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J Neurooncol. 2003 Dec;65(3):227-36.

Clinical trials with retrovirus mediated gene therapy--what have we learned?

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1
Department of Neurological Science, University of Liverpool, Liverpool, UK. rainov@liv.ac.uk

Abstract

Retrovirus (RV) has been one of the earliest recombinant vectors to be investigated in the context of cancer gene therapy. Experiments in cell culture and in animal brain tumor models have demonstrated the feasibility of RV mediated gene transduction and killing of glioma cells by toxicity generating transgenes. Phase I and II clinical studies in patients with recurrent malignant glioma have shown a favorable safety profile and some efficacy of RV mediated gene therapy. On the other hand, a prospective randomized phase III clinical study of RV gene therapy in primary malignant glioma failed to demonstrate significant extension of the progression-free or overall survival times in RV treated patients. The failure of this RV gene therapy study may be due to the low tumor cell transduction rate observed in vivo. The biological effects of the treatment may also heavily depend on the choice of transgene/prodrug system and on the vector delivery methods. Retrovirus clinical trials in malignant glioma have nevertheless produced a substantial amount of data and have contributed toward the identification of serious shortcomings of the non-replicating virus vector gene therapy strategy. Novel types of therapeutic virus vector systems are currently being designed and new clinical protocols are being created based on the lessons learned from the RV gene therapy trials in patients with malignant brain tumors.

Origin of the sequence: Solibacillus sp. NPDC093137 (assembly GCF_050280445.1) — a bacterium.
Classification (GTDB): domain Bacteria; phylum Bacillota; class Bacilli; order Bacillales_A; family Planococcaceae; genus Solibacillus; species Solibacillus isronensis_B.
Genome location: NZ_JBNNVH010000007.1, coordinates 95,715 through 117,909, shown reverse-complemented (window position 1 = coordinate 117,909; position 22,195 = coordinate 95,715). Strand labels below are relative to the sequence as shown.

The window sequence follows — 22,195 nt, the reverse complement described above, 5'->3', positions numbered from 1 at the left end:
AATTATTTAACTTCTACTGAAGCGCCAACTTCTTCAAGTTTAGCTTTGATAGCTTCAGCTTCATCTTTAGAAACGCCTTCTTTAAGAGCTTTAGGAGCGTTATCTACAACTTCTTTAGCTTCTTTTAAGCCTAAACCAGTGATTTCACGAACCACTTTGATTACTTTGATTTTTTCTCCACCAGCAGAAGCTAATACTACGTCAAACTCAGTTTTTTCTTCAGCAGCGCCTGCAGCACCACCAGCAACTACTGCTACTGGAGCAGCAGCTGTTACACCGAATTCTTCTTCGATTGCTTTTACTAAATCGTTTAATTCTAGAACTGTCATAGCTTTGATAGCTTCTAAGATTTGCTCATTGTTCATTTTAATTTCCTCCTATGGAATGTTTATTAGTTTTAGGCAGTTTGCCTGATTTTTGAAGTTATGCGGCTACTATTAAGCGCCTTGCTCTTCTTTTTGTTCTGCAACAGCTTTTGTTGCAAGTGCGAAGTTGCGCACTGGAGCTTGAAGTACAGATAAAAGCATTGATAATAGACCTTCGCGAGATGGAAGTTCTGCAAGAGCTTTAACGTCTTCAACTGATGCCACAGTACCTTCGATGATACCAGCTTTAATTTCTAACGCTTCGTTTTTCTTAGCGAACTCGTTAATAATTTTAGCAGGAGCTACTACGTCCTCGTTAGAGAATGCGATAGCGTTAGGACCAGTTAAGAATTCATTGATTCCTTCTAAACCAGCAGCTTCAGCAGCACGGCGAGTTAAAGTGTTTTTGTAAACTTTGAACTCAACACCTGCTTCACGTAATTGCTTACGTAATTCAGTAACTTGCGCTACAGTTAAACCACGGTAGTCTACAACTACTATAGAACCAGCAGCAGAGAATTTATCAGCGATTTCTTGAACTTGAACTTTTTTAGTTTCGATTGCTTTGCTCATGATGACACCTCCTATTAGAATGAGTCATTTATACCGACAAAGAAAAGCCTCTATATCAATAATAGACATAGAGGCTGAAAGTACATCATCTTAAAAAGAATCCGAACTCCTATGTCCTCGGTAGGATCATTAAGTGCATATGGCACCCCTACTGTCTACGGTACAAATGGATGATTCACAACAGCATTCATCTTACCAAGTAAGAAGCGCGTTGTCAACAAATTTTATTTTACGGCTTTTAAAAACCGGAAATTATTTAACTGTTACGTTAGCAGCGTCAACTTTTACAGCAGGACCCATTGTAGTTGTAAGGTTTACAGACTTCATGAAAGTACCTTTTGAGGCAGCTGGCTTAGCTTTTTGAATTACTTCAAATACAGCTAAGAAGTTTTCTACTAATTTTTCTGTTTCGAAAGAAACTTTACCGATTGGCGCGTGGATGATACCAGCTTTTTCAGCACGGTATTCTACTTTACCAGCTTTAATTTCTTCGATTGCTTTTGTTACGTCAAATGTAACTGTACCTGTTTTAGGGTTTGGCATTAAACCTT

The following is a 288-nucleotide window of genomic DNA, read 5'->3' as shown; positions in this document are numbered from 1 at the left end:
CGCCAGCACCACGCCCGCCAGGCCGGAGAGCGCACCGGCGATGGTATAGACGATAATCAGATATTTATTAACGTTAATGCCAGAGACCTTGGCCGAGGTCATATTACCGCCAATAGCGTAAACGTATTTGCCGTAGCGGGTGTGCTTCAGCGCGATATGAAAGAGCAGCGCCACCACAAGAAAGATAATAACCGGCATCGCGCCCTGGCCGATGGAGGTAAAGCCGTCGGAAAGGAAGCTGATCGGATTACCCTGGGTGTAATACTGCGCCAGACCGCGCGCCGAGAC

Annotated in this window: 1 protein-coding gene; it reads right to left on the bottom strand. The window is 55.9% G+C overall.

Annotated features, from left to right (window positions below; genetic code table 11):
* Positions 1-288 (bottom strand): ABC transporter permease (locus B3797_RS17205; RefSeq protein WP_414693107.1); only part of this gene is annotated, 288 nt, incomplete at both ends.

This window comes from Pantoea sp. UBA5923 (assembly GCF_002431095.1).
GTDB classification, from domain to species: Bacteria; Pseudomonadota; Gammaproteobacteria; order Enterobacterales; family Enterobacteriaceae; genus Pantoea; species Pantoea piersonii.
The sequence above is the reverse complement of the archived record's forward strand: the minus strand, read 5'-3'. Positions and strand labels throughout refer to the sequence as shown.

[Indexed for MEDLINE]

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